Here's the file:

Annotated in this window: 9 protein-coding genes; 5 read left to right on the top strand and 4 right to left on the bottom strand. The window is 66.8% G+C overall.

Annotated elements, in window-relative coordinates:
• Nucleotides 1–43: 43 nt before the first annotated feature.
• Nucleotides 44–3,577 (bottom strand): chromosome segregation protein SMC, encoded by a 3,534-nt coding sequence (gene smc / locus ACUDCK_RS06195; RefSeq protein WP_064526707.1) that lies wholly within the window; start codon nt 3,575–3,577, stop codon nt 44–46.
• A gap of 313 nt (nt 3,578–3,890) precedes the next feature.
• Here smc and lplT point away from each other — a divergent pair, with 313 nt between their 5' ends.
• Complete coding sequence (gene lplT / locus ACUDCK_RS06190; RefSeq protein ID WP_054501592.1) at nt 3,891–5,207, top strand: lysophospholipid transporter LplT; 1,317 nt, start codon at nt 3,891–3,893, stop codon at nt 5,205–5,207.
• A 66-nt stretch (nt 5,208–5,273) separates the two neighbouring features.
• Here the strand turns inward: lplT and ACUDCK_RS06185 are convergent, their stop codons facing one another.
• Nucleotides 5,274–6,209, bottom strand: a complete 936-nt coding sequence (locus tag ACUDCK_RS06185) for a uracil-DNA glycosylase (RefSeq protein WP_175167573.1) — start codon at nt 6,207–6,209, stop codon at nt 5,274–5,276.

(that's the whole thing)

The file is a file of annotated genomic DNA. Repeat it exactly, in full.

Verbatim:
Annotated in this window: 9 protein-coding genes; 5 read left to right on the top strand and 4 right to left on the bottom strand. The window is 66.8% G+C overall.

Annotated elements, in window-relative coordinates:
• Nucleotides 1–43: 43 nt before the first annotated feature.
• Nucleotides 44–3,577 (bottom strand): chromosome segregation protein SMC, encoded by a 3,534-nt coding sequence (gene smc / locus ACUDCK_RS06195; RefSeq protein WP_064526707.1) that lies wholly within the window; start codon nt 3,575–3,577, stop codon nt 44–46.
• A gap of 313 nt (nt 3,578–3,890) precedes the next feature.
• Here smc and lplT point away from each other — a divergent pair, with 313 nt between their 5' ends.
• Complete coding sequence (gene lplT / locus ACUDCK_RS06190; RefSeq protein ID WP_054501592.1) at nt 3,891–5,207, top strand: lysophospholipid transporter LplT; 1,317 nt, start codon at nt 3,891–3,893, stop codon at nt 5,205–5,207.
• A 66-nt stretch (nt 5,208–5,273) separates the two neighbouring features.
• Here the strand turns inward: lplT and ACUDCK_RS06185 are convergent, their stop codons facing one another.
• Nucleotides 5,274–6,209, bottom strand: a complete 936-nt coding sequence (locus tag ACUDCK_RS06185) for a uracil-DNA glycosylase (RefSeq protein WP_175167573.1) — start codon at nt 6,207–6,209, stop codon at nt 5,274–5,276.